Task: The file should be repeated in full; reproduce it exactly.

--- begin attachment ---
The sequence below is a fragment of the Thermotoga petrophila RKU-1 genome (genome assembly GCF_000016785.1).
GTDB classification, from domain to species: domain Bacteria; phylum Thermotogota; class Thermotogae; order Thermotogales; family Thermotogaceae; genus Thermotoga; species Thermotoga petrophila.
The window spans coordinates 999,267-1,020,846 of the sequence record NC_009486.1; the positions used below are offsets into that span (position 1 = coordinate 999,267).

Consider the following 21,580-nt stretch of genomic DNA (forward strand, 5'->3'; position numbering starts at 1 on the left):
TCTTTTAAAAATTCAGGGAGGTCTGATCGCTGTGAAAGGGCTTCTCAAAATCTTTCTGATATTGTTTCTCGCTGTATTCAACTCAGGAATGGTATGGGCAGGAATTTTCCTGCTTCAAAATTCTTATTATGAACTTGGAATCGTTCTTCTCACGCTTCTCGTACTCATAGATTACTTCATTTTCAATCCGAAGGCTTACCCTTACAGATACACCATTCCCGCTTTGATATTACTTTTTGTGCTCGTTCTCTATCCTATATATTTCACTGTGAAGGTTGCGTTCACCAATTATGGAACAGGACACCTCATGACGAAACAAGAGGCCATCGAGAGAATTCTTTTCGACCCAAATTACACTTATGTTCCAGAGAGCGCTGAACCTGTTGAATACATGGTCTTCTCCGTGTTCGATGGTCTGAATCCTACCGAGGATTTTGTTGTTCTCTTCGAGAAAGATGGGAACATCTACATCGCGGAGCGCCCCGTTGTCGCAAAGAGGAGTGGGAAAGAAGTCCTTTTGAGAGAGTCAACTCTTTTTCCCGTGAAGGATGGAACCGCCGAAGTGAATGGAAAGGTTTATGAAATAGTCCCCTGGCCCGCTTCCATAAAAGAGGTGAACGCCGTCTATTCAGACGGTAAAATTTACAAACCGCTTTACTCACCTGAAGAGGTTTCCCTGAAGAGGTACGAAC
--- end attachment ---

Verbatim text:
The sequence below is a fragment of the Thermotoga petrophila RKU-1 genome (genome assembly GCF_000016785.1).
GTDB classification, from domain to species: domain Bacteria; phylum Thermotogota; class Thermotogae; order Thermotogales; family Thermotogaceae; genus Thermotoga; species Thermotoga petrophila.
The window spans coordinates 999,267-1,020,846 of the sequence record NC_009486.1; the positions used below are offsets into that span (position 1 = coordinate 999,267).

Consider the following 21,580-nt stretch of genomic DNA (forward strand, 5'->3'; position numbering starts at 1 on the left):
TCTTTTAAAAATTCAGGGAGGTCTGATCGCTGTGAAAGGGCTTCTCAAAATCTTTCTGATATTGTTTCTCGCTGTATTCAACTCAGGAATGGTATGGGCAGGAATTTTCCTGCTTCAAAATTCTTATTATGAACTTGGAATCGTTCTTCTCACGCTTCTCGTACTCATAGATTACTTCATTTTCAATCCGAAGGCTTACCCTTACAGATACACCATTCCCGCTTTGATATTACTTTTTGTGCTCGTTCTCTATCCTATATATTTCACTGTGAAGGTTGCGTTCACCAATTATGGAACAGGACACCTCATGACGAAACAAGAGGCCATCGAGAGAATTCTTTTCGACCCAAATTACACTTATGTTCCAGAGAGCGCTGAACCTGTTGAATACATGGTCTTCTCCGTGTTCGATGGTCTGAATCCTACCGAGGATTTTGTTGTTCTCTTCGAGAAAGATGGGAACATCTACATCGCGGAGCGCCCCGTTGTCGCAAAGAGGAGTGGGAAAGAAGTCCTTTTGAGAGAGTCAACTCTTTTTCCCGTGAAGGATGGAACCGCCGAAGTGAATGGAAAGGTTTATGAAATAGTCCCCTGGCCCGCTTCCATAAAAGAGGTGAACGCCGTCTATTCAGACGGTAAAATTTACAAACCGCTTTACTCACCTGAAGAGGTTTCCCTGAAGAGGTACGAAC